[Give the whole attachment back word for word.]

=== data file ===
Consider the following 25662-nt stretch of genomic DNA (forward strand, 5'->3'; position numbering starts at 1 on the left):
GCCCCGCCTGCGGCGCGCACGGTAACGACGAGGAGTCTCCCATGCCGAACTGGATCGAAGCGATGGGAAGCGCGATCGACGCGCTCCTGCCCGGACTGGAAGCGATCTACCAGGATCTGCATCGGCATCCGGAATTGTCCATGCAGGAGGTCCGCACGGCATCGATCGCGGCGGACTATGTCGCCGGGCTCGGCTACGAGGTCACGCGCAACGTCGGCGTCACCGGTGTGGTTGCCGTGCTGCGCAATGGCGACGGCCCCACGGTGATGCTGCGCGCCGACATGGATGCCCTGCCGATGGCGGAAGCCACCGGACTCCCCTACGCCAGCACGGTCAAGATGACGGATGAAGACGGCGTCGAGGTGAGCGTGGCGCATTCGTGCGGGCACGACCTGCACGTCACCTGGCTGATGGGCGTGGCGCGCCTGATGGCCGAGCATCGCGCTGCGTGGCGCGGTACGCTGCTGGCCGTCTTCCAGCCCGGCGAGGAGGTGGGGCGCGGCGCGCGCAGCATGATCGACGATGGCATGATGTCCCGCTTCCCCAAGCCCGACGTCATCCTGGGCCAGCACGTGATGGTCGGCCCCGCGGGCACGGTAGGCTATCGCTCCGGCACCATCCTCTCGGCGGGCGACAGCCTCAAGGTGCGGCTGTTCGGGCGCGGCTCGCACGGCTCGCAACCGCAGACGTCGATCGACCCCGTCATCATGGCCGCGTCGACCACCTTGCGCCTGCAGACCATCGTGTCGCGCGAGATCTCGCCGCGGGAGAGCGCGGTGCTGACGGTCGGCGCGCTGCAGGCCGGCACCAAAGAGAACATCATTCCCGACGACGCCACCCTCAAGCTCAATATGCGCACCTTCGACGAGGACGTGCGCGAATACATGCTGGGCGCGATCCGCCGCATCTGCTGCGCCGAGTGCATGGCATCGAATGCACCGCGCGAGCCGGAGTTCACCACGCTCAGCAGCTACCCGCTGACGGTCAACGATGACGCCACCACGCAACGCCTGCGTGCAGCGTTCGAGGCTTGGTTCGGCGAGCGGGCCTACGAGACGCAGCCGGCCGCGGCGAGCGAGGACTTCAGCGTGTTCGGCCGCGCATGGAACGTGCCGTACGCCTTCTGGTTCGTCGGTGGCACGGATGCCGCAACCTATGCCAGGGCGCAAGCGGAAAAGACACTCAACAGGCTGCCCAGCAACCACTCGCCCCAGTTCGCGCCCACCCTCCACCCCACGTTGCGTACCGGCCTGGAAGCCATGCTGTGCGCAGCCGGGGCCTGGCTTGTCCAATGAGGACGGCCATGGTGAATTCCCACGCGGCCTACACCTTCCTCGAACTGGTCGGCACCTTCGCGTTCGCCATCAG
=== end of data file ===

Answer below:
Consider the following 25662-nt stretch of genomic DNA (forward strand, 5'->3'; position numbering starts at 1 on the left):
GCCCCGCCTGCGGCGCGCACGGTAACGACGAGGAGTCTCCCATGCCGAACTGGATCGAAGCGATGGGAAGCGCGATCGACGCGCTCCTGCCCGGACTGGAAGCGATCTACCAGGATCTGCATCGGCATCCGGAATTGTCCATGCAGGAGGTCCGCACGGCATCGATCGCGGCGGACTATGTCGCCGGGCTCGGCTACGAGGTCACGCGCAACGTCGGCGTCACCGGTGTGGTTGCCGTGCTGCGCAATGGCGACGGCCCCACGGTGATGCTGCGCGCCGACATGGATGCCCTGCCGATGGCGGAAGCCACCGGACTCCCCTACGCCAGCACGGTCAAGATGACGGATGAAGACGGCGTCGAGGTGAGCGTGGCGCATTCGTGCGGGCACGACCTGCACGTCACCTGGCTGATGGGCGTGGCGCGCCTGATGGCCGAGCATCGCGCTGCGTGGCGCGGTACGCTGCTGGCCGTCTTCCAGCCCGGCGAGGAGGTGGGGCGCGGCGCGCGCAGCATGATCGACGATGGCATGATGTCCCGCTTCCCCAAGCCCGACGTCATCCTGGGCCAGCACGTGATGGTCGGCCCCGCGGGCACGGTAGGCTATCGCTCCGGCACCATCCTCTCGGCGGGCGACAGCCTCAAGGTGCGGCTGTTCGGGCGCGGCTCGCACGGCTCGCAACCGCAGACGTCGATCGACCCCGTCATCATGGCCGCGTCGACCACCTTGCGCCTGCAGACCATCGTGTCGCGCGAGATCTCGCCGCGGGAGAGCGCGGTGCTGACGGTCGGCGCGCTGCAGGCCGGCACCAAAGAGAACATCATTCCCGACGACGCCACCCTCAAGCTCAATATGCGCACCTTCGACGAGGACGTGCGCGAATACATGCTGGGCGCGATCCGCCGCATCTGCTGCGCCGAGTGCATGGCATCGAATGCACCGCGCGAGCCGGAGTTCACCACGCTCAGCAGCTACCCGCTGACGGTCAACGATGACGCCACCACGCAACGCCTGCGTGCAGCGTTCGAGGCTTGGTTCGGCGAGCGGGCCTACGAGACGCAGCCGGCCGCGGCGAGCGAGGACTTCAGCGTGTTCGGCCGCGCATGGAACGTGCCGTACGCCTTCTGGTTCGTCGGTGGCACGGATGCCGCAACCTATGCCAGGGCGCAAGCGGAAAAGACACTCAACAGGCTGCCCAGCAACCACTCGCCCCAGTTCGCGCCCACCCTCCACCCCACGTTGCGTACCGGCCTGGAAGCCATGCTGTGCGCAGCCGGGGCCTGGCTTGTCCAATGAGGACGGCCATGGTGAATTCCCACGCGGCCTACACCTTCCTCGAACTGGTCGGCACCTTCGCGTTCGCCATCAG